This otherworldly phenomenon will happen on Saturday, April 30, in conjunction with the first solar eclipse of 2022.
black moon visual
Credit: Ernie Wright / NASA

If you are a fanatic for intriguing outer space happenings, then you likely already know that the first solar eclipse of 2022 will take place on Saturday, April 30. You'll be able to see this phenomenon from parts of Antartica, South America, and the Pacific and Atlantic Oceans. But there is another amazing sight to see on the very same night—a rare black moon. This event will create 2022's first partial solar eclipse.

According to Smithsonian Magazine, black moons appear when a second new moon falls in the same calendar month. These new moons occur when the side of the moon that faces Earth is fully covered by a shadow; it looks nearly invisible as a result. Intrigued? We don't blame you—and you won't want to miss it, since this is the only black moon that will pop up in 2022.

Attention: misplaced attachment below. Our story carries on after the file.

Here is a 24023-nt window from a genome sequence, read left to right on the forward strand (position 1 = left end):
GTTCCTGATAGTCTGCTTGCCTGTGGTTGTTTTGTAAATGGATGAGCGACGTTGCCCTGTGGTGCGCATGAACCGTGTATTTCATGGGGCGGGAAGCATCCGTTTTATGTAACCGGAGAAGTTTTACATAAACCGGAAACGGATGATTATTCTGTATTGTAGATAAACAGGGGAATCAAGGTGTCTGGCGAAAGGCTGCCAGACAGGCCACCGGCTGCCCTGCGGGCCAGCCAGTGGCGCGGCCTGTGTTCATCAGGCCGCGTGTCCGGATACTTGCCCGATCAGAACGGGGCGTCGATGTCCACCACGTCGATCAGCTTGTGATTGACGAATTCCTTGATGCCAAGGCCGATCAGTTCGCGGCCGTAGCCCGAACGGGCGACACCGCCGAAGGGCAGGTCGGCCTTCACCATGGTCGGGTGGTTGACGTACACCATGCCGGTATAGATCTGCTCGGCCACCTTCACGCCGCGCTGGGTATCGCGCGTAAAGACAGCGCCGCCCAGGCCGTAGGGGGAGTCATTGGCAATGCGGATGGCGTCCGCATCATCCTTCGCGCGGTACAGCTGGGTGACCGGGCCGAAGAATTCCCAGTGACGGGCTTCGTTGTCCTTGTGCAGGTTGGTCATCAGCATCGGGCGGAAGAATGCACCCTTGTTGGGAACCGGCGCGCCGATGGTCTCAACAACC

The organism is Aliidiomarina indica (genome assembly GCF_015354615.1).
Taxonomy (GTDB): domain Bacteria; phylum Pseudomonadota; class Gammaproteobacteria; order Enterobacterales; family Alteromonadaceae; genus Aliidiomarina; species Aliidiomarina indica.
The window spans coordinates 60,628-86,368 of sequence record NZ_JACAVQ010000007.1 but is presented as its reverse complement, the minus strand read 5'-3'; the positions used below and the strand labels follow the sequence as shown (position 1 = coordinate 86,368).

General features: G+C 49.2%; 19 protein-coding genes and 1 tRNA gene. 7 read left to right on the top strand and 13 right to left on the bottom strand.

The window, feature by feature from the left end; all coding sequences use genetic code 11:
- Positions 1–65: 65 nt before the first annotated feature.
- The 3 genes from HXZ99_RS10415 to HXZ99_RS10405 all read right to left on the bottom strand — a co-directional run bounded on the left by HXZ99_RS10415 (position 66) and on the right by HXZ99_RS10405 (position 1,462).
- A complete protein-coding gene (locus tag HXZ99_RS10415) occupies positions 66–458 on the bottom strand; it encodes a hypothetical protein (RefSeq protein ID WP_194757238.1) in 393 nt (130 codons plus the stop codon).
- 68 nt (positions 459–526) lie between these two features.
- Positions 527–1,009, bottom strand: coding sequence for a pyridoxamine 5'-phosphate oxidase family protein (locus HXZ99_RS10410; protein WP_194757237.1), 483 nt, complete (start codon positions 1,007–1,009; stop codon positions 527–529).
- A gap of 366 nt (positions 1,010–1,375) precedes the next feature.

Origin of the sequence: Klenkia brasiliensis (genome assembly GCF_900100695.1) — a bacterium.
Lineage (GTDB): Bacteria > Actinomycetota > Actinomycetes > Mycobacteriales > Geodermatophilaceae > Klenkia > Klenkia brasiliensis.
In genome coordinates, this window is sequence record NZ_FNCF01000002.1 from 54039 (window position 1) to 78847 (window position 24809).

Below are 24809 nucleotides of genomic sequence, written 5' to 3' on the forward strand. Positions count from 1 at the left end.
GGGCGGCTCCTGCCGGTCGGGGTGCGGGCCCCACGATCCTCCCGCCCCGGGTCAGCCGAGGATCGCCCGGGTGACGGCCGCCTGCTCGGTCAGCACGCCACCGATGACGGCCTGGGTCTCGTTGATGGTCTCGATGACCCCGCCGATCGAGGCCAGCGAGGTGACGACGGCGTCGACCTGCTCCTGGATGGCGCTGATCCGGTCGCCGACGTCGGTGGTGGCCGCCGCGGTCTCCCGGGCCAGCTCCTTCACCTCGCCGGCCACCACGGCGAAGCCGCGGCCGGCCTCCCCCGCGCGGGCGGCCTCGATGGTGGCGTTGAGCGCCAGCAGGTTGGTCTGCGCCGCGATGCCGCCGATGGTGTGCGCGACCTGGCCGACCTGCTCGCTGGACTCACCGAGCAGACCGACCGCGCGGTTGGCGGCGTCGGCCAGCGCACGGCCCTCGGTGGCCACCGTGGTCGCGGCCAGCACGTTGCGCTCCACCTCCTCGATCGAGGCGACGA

The black moon's partial solar eclipse will begin an hour and a half before sunset on April 30. Those in Chile will have the best view of the sight, as they will be able to see the black moon cover 54 percent of the sun. Those located north of this region won't see as much of this happening—but you can watch the entire event on a livestream, which means you can see its full impact wherever you are in the world.

Since this phenomenon will black out the sky, you'll also be able to better see the other interstellar sights taking place over the weekend, including the conjunction of Jupiter and Venus. The black moon, overall, will be the third new moon in a season of four. If you want to catch the next black moon, mark your calendar far out—that one will appear on May 19, 2023.


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